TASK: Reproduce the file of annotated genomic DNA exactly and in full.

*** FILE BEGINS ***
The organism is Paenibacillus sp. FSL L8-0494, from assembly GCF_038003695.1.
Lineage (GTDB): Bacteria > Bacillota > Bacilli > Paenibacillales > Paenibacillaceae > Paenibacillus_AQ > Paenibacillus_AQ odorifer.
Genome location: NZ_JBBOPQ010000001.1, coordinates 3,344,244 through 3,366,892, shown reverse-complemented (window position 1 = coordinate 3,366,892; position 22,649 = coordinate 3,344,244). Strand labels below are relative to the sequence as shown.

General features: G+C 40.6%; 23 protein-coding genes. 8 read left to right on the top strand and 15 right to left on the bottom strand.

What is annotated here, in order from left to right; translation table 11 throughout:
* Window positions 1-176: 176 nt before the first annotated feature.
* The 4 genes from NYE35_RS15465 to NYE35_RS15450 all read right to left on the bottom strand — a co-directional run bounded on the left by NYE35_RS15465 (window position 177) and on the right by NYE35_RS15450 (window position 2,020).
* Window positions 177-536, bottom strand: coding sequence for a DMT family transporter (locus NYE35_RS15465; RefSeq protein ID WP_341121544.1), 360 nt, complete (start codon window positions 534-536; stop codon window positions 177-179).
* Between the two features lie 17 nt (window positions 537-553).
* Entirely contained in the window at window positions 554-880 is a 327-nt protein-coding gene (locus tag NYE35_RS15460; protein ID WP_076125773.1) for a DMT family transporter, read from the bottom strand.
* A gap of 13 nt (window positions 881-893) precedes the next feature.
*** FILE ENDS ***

The organism is Paenibacillus sp. FSL L8-0494, from assembly GCF_038003695.1.
Lineage (GTDB): Bacteria > Bacillota > Bacilli > Paenibacillales > Paenibacillaceae > Paenibacillus_AQ > Paenibacillus_AQ odorifer.
Genome location: NZ_JBBOPQ010000001.1, coordinates 3,344,244 through 3,366,892, shown reverse-complemented (window position 1 = coordinate 3,366,892; position 22,649 = coordinate 3,344,244). Strand labels below are relative to the sequence as shown.

General features: G+C 40.6%; 23 protein-coding genes. 8 read left to right on the top strand and 15 right to left on the bottom strand.

What is annotated here, in order from left to right; translation table 11 throughout:
* Window positions 1-176: 176 nt before the first annotated feature.
* The 4 genes from NYE35_RS15465 to NYE35_RS15450 all read right to left on the bottom strand — a co-directional run bounded on the left by NYE35_RS15465 (window position 177) and on the right by NYE35_RS15450 (window position 2,020).
* Window positions 177-536, bottom strand: coding sequence for a DMT family transporter (locus NYE35_RS15465; RefSeq protein ID WP_341121544.1), 360 nt, complete (start codon window positions 534-536; stop codon window positions 177-179).
* Between the two features lie 17 nt (window positions 537-553).
* Entirely contained in the window at window positions 554-880 is a 327-nt protein-coding gene (locus tag NYE35_RS15460; protein ID WP_076125773.1) for a DMT family transporter, read from the bottom strand.
* A gap of 13 nt (window positions 881-893) precedes the next feature.